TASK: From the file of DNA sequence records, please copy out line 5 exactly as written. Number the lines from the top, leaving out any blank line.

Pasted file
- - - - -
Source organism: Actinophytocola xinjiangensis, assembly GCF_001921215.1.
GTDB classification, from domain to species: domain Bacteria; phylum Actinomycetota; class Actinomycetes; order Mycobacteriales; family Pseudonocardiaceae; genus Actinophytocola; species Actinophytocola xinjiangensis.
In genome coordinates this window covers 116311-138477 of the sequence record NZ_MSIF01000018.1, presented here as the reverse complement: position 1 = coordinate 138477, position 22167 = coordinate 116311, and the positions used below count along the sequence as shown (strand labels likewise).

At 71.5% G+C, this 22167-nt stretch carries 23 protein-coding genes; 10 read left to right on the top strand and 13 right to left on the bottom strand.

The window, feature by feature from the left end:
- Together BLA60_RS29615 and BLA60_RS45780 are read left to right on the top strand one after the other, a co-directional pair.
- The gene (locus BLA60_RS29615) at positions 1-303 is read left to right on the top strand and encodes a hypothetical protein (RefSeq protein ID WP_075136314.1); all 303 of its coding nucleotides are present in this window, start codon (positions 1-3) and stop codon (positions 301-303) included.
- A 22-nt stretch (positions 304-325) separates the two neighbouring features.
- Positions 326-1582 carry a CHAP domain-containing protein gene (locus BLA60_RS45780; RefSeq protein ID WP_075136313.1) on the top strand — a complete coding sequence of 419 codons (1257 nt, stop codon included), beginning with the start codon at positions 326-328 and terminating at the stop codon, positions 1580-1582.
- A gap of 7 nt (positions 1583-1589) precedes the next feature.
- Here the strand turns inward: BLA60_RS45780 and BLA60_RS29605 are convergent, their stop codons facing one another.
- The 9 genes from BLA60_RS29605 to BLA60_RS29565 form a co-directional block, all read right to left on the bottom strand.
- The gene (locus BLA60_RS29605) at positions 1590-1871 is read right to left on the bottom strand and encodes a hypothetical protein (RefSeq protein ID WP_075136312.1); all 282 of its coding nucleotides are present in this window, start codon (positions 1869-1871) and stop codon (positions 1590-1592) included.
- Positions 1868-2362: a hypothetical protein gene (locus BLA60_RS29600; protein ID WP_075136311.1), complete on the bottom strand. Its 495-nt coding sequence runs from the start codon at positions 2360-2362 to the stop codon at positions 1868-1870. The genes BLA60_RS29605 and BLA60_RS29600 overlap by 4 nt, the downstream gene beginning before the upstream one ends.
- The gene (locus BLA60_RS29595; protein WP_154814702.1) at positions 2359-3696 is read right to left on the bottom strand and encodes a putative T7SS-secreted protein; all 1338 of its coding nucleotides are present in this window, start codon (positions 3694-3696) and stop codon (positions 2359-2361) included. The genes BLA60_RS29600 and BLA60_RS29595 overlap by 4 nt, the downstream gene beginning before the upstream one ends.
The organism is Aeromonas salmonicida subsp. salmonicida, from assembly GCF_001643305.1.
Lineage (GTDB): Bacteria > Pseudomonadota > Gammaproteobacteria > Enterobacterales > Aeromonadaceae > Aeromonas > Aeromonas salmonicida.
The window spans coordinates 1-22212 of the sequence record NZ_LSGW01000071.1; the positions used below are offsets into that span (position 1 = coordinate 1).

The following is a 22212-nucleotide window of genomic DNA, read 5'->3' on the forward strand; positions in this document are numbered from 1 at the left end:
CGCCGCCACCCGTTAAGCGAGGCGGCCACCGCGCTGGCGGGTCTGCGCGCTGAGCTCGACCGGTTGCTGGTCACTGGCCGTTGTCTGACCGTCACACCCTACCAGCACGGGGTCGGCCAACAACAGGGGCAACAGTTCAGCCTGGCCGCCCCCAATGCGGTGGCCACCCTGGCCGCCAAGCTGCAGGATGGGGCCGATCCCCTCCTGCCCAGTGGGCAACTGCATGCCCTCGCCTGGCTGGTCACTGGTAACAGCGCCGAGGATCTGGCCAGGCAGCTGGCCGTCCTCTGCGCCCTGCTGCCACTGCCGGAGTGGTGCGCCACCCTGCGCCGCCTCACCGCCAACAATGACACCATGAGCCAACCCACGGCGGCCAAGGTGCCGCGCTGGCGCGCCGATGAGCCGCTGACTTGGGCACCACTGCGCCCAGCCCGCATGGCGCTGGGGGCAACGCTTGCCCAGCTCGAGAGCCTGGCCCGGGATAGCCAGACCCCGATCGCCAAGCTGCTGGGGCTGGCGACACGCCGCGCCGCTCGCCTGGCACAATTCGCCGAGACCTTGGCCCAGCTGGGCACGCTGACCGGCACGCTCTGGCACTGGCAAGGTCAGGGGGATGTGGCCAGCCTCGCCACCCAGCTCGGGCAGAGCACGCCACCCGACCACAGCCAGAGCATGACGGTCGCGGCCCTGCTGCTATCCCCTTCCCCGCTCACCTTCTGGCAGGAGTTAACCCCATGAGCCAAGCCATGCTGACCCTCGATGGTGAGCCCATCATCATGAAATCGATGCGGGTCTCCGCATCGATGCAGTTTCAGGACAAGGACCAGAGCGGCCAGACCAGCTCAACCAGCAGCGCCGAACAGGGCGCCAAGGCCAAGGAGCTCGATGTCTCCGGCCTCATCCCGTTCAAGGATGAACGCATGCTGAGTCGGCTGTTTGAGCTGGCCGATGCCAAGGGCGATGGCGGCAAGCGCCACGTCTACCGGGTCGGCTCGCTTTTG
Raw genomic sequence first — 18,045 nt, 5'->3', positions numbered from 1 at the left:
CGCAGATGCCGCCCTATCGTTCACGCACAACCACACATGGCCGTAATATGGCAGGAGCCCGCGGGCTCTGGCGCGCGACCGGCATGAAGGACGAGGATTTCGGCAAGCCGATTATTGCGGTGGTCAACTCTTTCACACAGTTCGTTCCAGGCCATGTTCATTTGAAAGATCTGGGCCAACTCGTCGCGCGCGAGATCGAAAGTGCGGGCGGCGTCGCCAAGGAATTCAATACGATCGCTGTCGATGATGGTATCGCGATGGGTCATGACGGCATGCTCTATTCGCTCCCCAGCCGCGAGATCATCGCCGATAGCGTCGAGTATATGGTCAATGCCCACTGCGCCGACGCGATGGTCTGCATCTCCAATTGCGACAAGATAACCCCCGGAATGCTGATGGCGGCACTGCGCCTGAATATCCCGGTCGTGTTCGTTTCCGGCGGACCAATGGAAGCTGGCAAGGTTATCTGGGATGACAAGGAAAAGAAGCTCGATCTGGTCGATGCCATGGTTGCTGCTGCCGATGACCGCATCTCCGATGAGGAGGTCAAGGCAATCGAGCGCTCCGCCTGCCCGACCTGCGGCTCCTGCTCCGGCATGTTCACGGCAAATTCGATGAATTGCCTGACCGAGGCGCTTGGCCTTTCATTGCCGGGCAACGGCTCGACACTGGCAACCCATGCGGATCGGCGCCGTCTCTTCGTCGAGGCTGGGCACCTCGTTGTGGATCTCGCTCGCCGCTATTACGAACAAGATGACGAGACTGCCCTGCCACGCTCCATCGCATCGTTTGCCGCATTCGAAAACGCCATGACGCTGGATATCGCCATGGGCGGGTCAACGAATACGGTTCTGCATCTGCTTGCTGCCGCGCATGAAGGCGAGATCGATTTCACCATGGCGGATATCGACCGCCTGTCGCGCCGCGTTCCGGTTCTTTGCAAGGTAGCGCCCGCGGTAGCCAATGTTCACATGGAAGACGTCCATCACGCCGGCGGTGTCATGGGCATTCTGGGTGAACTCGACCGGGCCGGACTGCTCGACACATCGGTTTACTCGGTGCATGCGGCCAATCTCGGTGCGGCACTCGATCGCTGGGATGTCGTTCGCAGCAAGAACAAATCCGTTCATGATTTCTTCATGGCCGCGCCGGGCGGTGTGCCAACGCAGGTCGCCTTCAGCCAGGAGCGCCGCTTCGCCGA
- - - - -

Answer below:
The window, feature by feature from the left end: